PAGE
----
When I was fortunate enough to attend Stratford High School some years ago, the practice was to stream kids into classes based on their IQ scores. This always seemed to me like a strange thing to do, but as the youngest and dumbest kid in the top class, then I probably would think that.
Even in that class we had some people who were just way too smart and way too talented, even for Stratford. I was in awe of most of them. Come annual prize-giving events there was a group of less than 10 who seemed to hoover-up the prizes for all subjects for which podium honours were awarded. Others of us had to wait at home anxiously for Mum and Dad to open our school reports to see if we had managed a ranking higher than 30th out of a class of 32 for each subject.
As the top class we seemed to get the top teachers for each subject. And there were some great ones. Teachers who were not only passionate about their area of expertise but also in engaging with a classroom full of kids and getting them revved up about the subject in question. Most were university qualified, with strings of degrees. Some had taught overseas. I can still clearly remember snapshots from various lessons, such as one English teacher’s dread dislike of English romantic poets and instruction on how to correctly pronounce epitome.
After about four or so years of IQ-based streaming, Stratford High’s leaders decided to do lateral streaming, mixing kids of different IQs up. Goodness knows how long that practice lasted, as by then I had left school. If Professor Hornby is to be believed, then ability-based streaming must have continued at various schools around the country and the end of the world is nigh.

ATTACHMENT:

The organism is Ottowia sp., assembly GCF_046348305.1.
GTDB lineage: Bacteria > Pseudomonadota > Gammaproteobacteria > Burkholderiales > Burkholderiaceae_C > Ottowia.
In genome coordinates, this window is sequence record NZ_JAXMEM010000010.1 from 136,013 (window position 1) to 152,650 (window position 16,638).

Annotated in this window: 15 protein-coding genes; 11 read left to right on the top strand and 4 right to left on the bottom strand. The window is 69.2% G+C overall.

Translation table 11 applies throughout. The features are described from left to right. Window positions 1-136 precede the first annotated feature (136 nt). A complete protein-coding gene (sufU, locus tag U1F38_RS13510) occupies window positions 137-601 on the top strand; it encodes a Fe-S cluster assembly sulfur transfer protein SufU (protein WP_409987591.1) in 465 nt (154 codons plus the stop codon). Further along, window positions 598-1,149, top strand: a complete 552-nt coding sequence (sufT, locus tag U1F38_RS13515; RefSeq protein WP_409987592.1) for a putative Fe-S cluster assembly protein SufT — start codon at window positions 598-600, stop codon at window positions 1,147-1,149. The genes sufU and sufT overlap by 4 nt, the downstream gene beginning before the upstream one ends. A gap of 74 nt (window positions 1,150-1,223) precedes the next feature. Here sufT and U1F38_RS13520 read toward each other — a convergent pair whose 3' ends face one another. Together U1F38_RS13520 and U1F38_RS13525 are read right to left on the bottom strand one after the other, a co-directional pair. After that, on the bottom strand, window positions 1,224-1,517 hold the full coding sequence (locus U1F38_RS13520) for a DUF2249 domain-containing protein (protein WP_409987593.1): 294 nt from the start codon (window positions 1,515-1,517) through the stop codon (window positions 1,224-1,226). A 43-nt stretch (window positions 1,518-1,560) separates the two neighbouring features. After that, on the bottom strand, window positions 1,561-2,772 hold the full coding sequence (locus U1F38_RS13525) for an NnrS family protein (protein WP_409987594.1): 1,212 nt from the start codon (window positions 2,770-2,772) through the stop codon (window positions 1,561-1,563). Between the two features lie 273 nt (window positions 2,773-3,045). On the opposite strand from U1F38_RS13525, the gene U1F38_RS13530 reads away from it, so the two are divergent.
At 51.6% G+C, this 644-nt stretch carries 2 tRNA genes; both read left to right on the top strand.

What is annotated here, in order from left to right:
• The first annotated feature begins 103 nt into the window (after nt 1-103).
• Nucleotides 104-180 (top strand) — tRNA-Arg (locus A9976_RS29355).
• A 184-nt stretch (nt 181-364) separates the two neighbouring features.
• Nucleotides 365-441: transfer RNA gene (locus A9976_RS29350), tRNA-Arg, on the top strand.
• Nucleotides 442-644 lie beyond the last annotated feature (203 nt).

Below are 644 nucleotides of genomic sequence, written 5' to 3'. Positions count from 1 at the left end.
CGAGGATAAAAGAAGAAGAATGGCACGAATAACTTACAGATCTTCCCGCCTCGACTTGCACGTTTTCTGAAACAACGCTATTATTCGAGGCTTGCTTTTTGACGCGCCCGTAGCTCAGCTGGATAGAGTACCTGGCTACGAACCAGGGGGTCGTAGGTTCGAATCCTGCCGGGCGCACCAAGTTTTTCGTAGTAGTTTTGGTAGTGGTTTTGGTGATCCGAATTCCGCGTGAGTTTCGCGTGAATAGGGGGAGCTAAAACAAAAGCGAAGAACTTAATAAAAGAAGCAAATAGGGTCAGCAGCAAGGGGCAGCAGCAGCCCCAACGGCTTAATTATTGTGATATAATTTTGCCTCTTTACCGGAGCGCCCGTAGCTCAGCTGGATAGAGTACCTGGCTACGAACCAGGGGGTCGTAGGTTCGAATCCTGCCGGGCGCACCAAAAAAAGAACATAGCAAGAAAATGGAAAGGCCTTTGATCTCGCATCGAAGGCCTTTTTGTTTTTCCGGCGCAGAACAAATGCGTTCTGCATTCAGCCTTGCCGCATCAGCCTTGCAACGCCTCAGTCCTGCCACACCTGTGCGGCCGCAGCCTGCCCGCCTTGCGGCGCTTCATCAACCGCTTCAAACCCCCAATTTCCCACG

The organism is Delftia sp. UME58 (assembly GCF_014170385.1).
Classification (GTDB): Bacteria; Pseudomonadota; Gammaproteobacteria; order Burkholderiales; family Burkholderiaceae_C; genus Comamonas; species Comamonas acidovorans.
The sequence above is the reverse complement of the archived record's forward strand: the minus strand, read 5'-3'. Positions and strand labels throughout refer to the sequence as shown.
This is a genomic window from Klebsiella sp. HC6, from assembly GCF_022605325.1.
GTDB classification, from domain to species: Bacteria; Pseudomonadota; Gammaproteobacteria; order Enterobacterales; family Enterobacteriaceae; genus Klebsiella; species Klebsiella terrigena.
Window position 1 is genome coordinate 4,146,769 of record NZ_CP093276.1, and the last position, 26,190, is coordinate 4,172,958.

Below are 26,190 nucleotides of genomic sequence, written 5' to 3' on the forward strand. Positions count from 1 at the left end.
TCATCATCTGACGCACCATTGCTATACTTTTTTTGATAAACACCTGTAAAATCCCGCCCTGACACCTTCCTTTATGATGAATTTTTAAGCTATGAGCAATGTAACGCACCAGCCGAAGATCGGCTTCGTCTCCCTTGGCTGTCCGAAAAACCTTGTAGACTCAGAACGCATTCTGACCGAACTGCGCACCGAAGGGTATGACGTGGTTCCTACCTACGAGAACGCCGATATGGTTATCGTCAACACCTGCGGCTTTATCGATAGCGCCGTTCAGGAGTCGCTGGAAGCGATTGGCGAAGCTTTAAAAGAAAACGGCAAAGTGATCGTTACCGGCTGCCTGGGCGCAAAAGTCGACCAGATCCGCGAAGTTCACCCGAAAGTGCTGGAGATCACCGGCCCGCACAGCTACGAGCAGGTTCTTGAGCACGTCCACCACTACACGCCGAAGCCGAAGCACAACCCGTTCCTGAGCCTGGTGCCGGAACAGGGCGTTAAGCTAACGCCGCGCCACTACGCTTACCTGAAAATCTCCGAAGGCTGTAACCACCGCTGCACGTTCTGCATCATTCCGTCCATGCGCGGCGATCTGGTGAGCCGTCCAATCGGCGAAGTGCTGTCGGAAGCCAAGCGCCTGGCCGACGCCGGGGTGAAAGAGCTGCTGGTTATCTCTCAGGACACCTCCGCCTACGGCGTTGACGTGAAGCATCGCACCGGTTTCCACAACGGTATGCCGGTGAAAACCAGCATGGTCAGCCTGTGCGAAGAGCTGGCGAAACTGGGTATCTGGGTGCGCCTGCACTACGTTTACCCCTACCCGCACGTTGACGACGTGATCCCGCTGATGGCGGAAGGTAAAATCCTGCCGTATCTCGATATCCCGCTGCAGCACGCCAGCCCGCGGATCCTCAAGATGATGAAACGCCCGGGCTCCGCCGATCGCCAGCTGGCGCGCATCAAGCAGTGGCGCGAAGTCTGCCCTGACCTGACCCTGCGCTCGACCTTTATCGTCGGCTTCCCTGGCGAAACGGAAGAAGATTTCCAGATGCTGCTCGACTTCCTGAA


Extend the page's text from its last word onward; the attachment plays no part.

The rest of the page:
I think that there is way too much angst shed about what kids should or shouldn’t achieve at secondary school. Life will soon prove to all of them how unpredictable it can be. Some will move on to tertiary training. Some will enter the job market. Some will become professional sports people. Others will be unemployed. Apart from those in the latter category, after a couple of years away from school nobody will care not a jot whether or not a person completed NCEA or International Baccalaureate exams or indeed what their marks were. It’s not what a person learns that’s important. I think the key is having a willingness to learn and an enjoyment of gaining knowledge and understanding.
There are many things that will determine whether a person “succeeds” or not. However that reality appears to be lost on some academics, teachers and parents who want to try and blame how secondary school classes were constructed.